Herula picked up guitar at age 10. By 16, she was playing lead in bands and writing original blues songs influenced by famous slide-guitar players and classic blues singers. Donna developed an aggressive slide technique based on a deep study of traditional Delta guitarists, most notably Robert Nighthawk, to whom she paid tribute with her CD The Moon is Rising. Donna performed a tribute to slide master Nighthawk at the 2009 Chicago Blues Festival for his centennial celebration. She also performed as part of a Nighthawk symposium for the Delta Cultural Center in Helena, Arkansas.
Last year, Liz and Donna appeared on KFFA radio as guests of Sonny Payne during his historic 50th-anniversary broadcast during the King Biscuit Fest. That should tell you that this duo is keeping the old-style blues alive!
Herula will host a workshop at 4 p.m. Saturday; Mandeville will host a workshop at 4 p.m. on Sunday.
Super Chikan & the Fighting Cocks, 10 p.m.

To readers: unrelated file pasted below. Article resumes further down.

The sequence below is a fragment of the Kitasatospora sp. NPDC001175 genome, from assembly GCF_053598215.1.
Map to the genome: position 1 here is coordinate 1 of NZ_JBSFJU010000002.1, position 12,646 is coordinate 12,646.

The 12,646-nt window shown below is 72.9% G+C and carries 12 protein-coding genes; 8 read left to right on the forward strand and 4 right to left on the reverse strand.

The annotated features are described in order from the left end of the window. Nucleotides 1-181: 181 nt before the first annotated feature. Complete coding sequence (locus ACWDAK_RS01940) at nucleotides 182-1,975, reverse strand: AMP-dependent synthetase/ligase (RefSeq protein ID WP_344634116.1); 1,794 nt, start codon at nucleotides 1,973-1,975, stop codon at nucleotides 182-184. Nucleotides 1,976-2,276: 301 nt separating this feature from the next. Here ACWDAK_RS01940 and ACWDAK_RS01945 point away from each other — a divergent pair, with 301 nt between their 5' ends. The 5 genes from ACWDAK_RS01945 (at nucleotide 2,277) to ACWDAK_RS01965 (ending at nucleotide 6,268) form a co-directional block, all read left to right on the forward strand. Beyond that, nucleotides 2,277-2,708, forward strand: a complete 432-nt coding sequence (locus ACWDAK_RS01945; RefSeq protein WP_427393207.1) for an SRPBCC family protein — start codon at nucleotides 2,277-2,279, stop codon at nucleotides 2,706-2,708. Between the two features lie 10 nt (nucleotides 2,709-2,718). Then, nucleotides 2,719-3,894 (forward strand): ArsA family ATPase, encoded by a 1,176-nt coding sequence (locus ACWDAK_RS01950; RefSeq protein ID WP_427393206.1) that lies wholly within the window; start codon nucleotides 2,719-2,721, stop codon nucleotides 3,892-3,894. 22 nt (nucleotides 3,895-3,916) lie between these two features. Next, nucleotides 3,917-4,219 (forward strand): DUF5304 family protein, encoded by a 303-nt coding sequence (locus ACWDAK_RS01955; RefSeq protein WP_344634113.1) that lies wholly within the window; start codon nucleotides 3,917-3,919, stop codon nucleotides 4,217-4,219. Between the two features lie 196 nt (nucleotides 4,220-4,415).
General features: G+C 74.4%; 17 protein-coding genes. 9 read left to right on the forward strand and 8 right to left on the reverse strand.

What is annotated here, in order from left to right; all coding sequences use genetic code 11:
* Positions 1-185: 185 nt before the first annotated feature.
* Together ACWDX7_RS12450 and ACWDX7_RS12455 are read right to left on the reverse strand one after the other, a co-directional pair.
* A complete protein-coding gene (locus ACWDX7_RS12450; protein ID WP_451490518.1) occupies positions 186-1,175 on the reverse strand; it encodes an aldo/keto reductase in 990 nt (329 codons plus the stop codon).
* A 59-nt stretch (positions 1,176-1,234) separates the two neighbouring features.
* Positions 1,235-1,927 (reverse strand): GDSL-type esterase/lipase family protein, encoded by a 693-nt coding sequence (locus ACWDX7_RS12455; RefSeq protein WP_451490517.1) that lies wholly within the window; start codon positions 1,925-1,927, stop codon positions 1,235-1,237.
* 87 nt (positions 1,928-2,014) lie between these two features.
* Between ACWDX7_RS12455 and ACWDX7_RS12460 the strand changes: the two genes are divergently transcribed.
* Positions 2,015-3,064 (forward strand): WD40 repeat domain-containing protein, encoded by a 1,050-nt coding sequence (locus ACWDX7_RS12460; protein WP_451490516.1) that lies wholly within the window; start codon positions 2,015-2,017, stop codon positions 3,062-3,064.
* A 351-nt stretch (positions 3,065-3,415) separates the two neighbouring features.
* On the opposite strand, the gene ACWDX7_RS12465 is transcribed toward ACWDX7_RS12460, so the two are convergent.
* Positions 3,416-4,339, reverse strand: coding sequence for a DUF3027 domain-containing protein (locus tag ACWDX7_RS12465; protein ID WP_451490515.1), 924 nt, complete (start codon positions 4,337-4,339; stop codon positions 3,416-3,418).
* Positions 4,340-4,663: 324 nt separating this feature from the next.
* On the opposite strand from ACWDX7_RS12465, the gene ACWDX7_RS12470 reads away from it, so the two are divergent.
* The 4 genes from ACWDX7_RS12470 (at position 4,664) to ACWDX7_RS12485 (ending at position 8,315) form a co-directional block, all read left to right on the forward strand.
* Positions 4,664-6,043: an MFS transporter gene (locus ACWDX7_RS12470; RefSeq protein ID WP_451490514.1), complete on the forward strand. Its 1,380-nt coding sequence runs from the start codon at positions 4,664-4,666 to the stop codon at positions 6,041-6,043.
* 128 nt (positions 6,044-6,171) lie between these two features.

James “Super Chikan” Johnson is a Blues Music Award-winning blues musician, songwriter, outsider artist, educator, and guitar-maker based in Clarksdale, Mississippi. One of 11 children, James came from a musical family. His grandfather, Ellis Johnson, played fiddle in local string bands, and one of his uncles, Big Jack Johnson, was an internationally known blues musician. He spent his childhood moving from town to town in the Mississippi Delta and working on his family’s farms.
At an early age, James got his first musical instrument, a diddley bow. As he grew up, he came up with new ways to improve and vary the sounds he could make on the one-stringed instrument, and in 1964, at the age of 13, he bought his first guitar. At age 19, he began hitting the jukes, playing bass with his uncle, Big Jack Johnson, and he went on to play bass and guitar for a number of Delta blues bandleaders, including Frank Frost, Earnest Roy Sr., and Sam Carr.